Le Monde du Marchand du Sel

---Peter Fend


The World of Marcel Duchamp as the Merchant of Salt (Marchand du Sel):

The Planet Organized According to its Saltwaters

A polar view of the world is commonly centered on the North Pole. This image was adopted by the United Nations, placing its Security Council members (if we align Canada with the UK) around the inner circle. Buckminster Fuller used the image in his Dymaxion world. The image became the game board for intercontinental war games: the deployment strategy of nearly all long-range missiles today, along with the attendant bomber, radar and anti-ballistic missile defense installations, is based on a world centered in the Arctic.

But if one shifts the focus to the Arctic's antipode, the Antarctic, one sees a world covered mostly by oceans. One can see the circulatory pattern of the three major oceans--the Atlantic, the Pacific and the Indian--all spinning off from the Southern Ocean, which swirls around an upheaved land mass: Antarctica.

A world centered on the North Pole, with its array of land masses, though appearing to be scientific, is more anthropocentric. No physical phenomenon unites the globe around the North Pole. But, visually, we humans can see where we live, on upheaved seafloors called Land, tending to be centered around the North Pole. The appearance is somewhat like that of a congress. One's impression, notably from images like the UN flag and symbol, is that the Earth is a Planet of Humans.

In the 21st century, with the rise of ecological crises due to our actions, we humans have come to learn that the Earth is above all a Planet of Life. This means that the Earth is a planet of creatures born in saltwater, carried about or carrying themselves about in vessels of saltwater. The Earth is planet of Oceans. Each living creature is the microcosm of an Ocean. In evolutionary terms, though human beings might come and go, the Oceans---both of the planet and as incorporated in living organisms---remain a constant.

All life occurs in a saltwater solution, or even as a saltwater solution. The solution writ large has its own patterns of circulation. These patterns rotate not around the North Pole but around the South Pole.

The Arctic Ocean spins around the North Pole, a cul-de-sac in the larger motion of salt waters north and south along the Atlantic Corridor. What flows northward up the Atlantic, ultimately as a Gulf Stream flowing past Norway, spins around the Arctic, plunges deep down and then surfaces again in the Waddell Sea at the southern end of the Atlantic: by Antarctica. The same salt waters then spin around Antarctica, veering off and entering the vast cavity of the Indian Ocean or the Pacific. They ultimately return to the spin, and then enter the corridor of the Atlantic to flow around the North Pole once again. So the South Pole, not the North, is the center of nearly all movement of the world's salt waters.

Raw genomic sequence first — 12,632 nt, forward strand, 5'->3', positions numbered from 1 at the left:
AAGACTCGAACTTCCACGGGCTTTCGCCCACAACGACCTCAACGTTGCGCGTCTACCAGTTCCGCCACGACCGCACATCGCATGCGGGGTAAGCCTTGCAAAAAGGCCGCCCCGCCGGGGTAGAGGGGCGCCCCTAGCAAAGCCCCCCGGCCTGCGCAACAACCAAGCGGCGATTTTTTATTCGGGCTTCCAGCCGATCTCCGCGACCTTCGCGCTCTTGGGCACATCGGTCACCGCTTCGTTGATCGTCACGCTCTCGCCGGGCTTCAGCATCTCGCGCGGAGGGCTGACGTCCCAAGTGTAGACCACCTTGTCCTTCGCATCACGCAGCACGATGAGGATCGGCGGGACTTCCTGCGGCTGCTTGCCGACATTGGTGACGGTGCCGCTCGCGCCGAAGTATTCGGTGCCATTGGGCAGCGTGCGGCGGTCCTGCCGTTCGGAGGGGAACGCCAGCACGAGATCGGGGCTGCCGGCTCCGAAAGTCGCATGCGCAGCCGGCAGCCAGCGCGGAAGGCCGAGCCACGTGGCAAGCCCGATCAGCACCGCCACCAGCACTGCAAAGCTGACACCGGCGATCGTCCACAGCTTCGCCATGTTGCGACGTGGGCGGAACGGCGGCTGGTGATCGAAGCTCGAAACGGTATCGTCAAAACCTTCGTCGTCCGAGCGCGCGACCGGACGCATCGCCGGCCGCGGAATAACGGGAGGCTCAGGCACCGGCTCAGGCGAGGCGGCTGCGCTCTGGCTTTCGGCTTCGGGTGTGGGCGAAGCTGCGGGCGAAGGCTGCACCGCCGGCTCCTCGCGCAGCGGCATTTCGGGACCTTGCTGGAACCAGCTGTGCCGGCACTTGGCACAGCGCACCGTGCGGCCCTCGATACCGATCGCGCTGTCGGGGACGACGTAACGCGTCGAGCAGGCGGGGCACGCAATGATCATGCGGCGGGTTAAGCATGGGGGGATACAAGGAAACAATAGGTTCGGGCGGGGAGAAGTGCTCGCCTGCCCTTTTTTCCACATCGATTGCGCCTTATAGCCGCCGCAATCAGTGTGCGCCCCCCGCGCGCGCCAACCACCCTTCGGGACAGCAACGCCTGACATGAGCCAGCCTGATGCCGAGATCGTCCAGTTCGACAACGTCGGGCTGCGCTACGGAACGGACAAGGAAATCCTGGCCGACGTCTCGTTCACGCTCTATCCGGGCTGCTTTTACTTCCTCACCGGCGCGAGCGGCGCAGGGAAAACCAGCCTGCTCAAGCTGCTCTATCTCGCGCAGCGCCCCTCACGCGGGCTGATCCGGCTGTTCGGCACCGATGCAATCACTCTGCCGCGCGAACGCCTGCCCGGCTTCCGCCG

Therefore, looking at the Planet from the viewpoint of Marcel Duchamp, the Merchant of Salt or Marchand du Sel, we look at the planet as an orb full of saltwater bodies or Oceans, both large and very small. We might chart this Planet according to the circulation of saltwaters in its larger Oceans. This entails centering the globe on the other pole, the South Pole.

Around the South Pole swirl all the Oceans of the Planet. In the inner circle, instead of a "West" and "East" polarized around the Arctic, there's a colossal whalepath: the Southern Ocean. From this Southern Ocean the cold waters spin northwards into one of three basins: the Indian Ocean Basin, the Pacific Ocean Basin, or the Atlantic/Arctic Ocean Basins. Most of the world's upheaved crust, called "continents" and "islands," drains its rivers and sediments into these three basins.

Some exceptions remain. These are the lands which drain not into the World Ocean but into an isolated depression, an isolated salt sea. These smaller such lands, or interior basins, include the Great Basin of North America, the Lake Eyre Basin of Australia, the Rift Valley and Lake Chad Basin of Africa, the Andean salt-lake basins of South America, even some salt lakes near the Mediterranean. But for our cartographic purposes, to keep matters visually simple, we show these basins as connected with their larger land masses as sloping into the World Ocean, all centered on the South Pole. One very large interior basin, however, is too vast to be left unacknowledged as separate: the interior basins of Eurasia. This body of land, or continuum of basins, includes the Caspian Sea, the Aral Sea, the Gobi Desert, and the Persian and Afghan Plateaux. Here lies an historic heartland. Here lies a world unto its oceanic own.

All four ocean systems--Pacific, Atlantic/Arctic, Indian and Interior Eurasian--embody the planet Earth as it physically functions. Like a saltwater body, in pulsing circulation.